Re: Appropriate use of HTTP status codes for application health checks

On 23/02/2017 1:54 p.m., matt wrote:
> Hello,
> My colleagues and I are involved in a debate about the proper usage
> of HTTP return codes for application health pages.
> For instance, you have a /health page that returns JSON listing your
> application’s dependencies as either “Up” or “Down”

The action being performed as far as HTTP semantics are concerned is not
a health check - it is simply "fetch".

As such the status code refers to the "JSON file" thing not its
contents. HTTP does not care what that "JSON file" thing means to your
application, its just some opaque bytes to be located and delivered.

> Some suggest that it is acceptable for your /health page to return an
> unassigned 5xx or 503 if the /health page returns successfully, but

HTTP defines that all unknown 5xx codes are equivalent to 500 status.

For HTTP agents outside your application that usually means a retry with
different server is required, until a 2xx/3xx status is found or no
alternative servers can be identified.

So a 5xx status "working" in terms of your application health check is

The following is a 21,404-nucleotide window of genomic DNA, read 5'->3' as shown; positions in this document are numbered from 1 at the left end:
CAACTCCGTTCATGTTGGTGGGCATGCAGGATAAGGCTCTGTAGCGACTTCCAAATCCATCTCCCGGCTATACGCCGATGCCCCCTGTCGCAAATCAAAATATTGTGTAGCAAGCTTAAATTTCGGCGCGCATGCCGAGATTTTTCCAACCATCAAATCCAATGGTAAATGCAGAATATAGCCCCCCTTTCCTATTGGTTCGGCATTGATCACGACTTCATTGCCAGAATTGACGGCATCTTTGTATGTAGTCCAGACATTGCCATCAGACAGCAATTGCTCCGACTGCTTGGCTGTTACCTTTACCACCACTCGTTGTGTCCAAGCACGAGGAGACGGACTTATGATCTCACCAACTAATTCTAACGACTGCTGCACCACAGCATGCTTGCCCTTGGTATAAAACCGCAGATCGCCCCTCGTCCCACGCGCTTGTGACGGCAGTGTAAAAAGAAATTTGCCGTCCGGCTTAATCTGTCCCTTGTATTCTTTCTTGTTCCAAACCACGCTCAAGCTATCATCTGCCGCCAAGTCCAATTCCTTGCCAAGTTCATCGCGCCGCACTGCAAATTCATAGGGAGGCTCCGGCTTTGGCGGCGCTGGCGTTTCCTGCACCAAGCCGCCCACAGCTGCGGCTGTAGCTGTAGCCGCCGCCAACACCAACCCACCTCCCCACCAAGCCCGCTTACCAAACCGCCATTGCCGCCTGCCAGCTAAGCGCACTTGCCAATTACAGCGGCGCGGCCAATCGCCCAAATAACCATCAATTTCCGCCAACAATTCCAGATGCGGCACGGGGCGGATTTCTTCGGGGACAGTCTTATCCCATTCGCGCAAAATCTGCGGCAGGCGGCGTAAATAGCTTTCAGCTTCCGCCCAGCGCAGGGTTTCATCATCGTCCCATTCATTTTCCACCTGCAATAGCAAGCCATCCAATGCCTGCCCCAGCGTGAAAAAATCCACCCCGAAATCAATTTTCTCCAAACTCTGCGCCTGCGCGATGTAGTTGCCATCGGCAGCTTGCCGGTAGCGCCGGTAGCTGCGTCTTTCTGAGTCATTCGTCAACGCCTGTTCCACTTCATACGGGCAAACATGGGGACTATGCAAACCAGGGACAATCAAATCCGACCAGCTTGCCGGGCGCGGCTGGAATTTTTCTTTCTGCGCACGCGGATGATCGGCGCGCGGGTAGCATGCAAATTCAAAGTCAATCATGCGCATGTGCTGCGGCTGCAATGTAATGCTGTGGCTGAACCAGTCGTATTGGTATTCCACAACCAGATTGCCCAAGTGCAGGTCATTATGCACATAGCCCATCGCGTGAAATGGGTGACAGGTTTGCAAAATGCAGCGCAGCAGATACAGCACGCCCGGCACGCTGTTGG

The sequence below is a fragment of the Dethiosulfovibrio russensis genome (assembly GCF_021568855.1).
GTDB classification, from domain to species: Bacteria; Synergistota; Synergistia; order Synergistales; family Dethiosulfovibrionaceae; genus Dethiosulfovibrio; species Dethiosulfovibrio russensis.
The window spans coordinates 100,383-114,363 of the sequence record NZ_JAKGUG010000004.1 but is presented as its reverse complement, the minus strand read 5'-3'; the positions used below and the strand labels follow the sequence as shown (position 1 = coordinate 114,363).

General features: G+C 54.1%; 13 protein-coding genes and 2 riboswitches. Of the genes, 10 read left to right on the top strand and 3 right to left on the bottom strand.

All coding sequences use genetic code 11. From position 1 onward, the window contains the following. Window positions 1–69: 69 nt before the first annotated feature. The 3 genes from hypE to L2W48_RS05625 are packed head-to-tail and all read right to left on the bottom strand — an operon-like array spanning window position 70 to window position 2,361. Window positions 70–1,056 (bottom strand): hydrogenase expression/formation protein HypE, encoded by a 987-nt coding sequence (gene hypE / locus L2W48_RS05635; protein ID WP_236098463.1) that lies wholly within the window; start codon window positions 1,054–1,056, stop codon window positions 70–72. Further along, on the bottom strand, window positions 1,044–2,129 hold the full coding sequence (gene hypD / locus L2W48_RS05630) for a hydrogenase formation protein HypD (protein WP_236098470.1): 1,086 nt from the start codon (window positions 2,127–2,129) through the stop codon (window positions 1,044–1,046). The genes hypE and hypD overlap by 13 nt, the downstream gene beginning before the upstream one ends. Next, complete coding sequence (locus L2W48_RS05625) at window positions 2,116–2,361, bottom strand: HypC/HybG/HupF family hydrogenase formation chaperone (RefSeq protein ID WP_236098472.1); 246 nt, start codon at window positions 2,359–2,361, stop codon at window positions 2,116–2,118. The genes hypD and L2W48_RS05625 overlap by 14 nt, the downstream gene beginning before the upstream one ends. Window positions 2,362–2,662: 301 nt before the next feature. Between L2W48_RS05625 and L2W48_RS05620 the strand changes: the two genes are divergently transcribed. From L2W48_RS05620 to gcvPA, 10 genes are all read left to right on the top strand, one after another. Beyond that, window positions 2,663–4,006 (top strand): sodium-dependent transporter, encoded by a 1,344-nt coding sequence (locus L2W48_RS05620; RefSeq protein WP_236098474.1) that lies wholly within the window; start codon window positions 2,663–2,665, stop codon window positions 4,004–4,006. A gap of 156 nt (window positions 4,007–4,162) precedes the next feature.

actually an excentional event depending on a narrow set of circumstances;
 no other server/IPs available, and
 no alternative routes across the network to reach it.

> the page results indicate the application is not healthy. Spring Boot
> <>
> has done this. Although I have reservations about 503 since your
> request for the page was handled successfully.

Rightly so.

> Other contend that your /health page should always return a 200
> regardless of whether the page results is indicative of application
> health or not.
> As a layman I can see the argument for both sides, and it seems both
> practices have been used in the past. I perused the RFCs but I don’t
> feel like I found the ‘silver bullet’ answer on this.

The "always 200" is a bit strict. All 2xx and 3xx status mean successful
*fetch*, with various grades of meaning to that success.

IMHO a better efficient way for a polling system is to use 204 as "All
okay", and 200 as "some problem(s)". No bandwidth wasted with payload on
the common Up status, and ability to deliver details about the outage on
the Down status.


Received on Thursday, 23 February 2017 09:53:55 UTC